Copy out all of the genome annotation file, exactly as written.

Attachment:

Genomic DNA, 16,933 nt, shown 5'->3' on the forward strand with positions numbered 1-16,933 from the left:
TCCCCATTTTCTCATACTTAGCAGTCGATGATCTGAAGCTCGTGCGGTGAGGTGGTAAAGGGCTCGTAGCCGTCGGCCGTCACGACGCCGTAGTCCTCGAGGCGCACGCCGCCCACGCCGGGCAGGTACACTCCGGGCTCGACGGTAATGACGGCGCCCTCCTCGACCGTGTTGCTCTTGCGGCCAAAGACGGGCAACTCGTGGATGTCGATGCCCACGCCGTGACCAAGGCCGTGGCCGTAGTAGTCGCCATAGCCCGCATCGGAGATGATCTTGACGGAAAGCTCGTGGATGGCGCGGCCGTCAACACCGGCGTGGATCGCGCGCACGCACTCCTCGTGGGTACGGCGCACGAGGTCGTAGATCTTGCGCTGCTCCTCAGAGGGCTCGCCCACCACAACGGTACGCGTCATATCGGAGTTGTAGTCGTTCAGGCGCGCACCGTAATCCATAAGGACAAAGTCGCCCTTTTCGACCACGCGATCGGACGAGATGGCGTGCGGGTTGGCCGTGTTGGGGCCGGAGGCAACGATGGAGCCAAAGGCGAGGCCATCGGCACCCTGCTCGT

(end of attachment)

Genomic DNA, 16,933 nt, shown 5'->3' on the forward strand with positions numbered 1-16,933 from the left:
TCCCCATTTTCTCATACTTAGCAGTCGATGATCTGAAGCTCGTGCGGTGAGGTGGTAAAGGGCTCGTAGCCGTCGGCCGTCACGACGCCGTAGTCCTCGAGGCGCACGCCGCCCACGCCGGGCAGGTACACTCCGGGCTCGACGGTAATGACGGCGCCCTCCTCGACCGTGTTGCTCTTGCGGCCAAAGACGGGCAACTCGTGGATGTCGATGCCCACGCCGTGACCAAGGCCGTGGCCGTAGTAGTCGCCATAGCCCGCATCGGAGATGATCTTGACGGAAAGCTCGTGGATGGCGCGGCCGTCAACACCGGCGTGGATCGCGCGCACGCACTCCTCGTGGGTACGGCGCACGAGGTCGTAGATCTTGCGCTGCTCCTCAGAGGGCTCGCCCACCACAACGGTACGCGTCATATCGGAGTTGTAGTCGTTCAGGCGCGCACCGTAATCCATAAGGACAAAGTCGCCCTTTTCGACCACGCGATCGGACGAGATGGCGTGCGGGTTGGCCGTGTTGGGGCCGGAGGCAACGATGGAGCCAAAGGCGAGGCCATCGGCACCCTGCTCGT